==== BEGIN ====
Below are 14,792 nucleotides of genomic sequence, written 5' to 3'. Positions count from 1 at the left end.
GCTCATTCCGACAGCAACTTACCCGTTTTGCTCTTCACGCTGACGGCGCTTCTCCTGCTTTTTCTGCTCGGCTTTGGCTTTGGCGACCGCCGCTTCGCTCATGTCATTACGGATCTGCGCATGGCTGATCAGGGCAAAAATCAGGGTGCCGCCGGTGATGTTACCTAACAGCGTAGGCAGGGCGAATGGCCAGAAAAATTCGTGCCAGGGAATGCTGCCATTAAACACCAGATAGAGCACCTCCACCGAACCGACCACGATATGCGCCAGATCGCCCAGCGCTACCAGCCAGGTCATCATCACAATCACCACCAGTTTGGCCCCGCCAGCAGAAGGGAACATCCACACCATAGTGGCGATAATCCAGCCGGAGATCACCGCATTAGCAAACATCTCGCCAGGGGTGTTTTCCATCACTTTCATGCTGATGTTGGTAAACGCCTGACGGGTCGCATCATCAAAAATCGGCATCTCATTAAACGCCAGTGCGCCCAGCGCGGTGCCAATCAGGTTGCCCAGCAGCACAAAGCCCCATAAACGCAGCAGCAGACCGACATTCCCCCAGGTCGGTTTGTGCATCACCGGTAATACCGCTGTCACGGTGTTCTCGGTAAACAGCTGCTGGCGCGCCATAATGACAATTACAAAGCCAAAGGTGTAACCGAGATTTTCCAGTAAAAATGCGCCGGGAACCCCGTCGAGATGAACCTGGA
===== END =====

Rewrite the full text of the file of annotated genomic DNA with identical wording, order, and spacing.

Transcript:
Below are 14,792 nucleotides of genomic sequence, written 5' to 3'. Positions count from 1 at the left end.
GCTCATTCCGACAGCAACTTACCCGTTTTGCTCTTCACGCTGACGGCGCTTCTCCTGCTTTTTCTGCTCGGCTTTGGCTTTGGCGACCGCCGCTTCGCTCATGTCATTACGGATCTGCGCATGGCTGATCAGGGCAAAAATCAGGGTGCCGCCGGTGATGTTACCTAACAGCGTAGGCAGGGCGAATGGCCAGAAAAATTCGTGCCAGGGAATGCTGCCATTAAACACCAGATAGAGCACCTCCACCGAACCGACCACGATATGCGCCAGATCGCCCAGCGCTACCAGCCAGGTCATCATCACAATCACCACCAGTTTGGCCCCGCCAGCAGAAGGGAACATCCACACCATAGTGGCGATAATCCAGCCGGAGATCACCGCATTAGCAAACATCTCGCCAGGGGTGTTTTCCATCACTTTCATGCTGATGTTGGTAAACGCCTGACGGGTCGCATCATCAAAAATCGGCATCTCATTAAACGCCAGTGCGCCCAGCGCGGTGCCAATCAGGTTGCCCAGCAGCACAAAGCCCCATAAACGCAGCAGCAGACCGACATTCCCCCAGGTCGGTTTGTGCATCACCGGTAATACCGCTGTCACGGTGTTCTCGGTAAACAGCTGCTGGCGCGCCATAATGACAATTACAAAGCCAAAGGTGTAACCGAGATTTTCCAGTAAAAATGCGCCGGGAACCCCGTCGAGATGAACCTGGA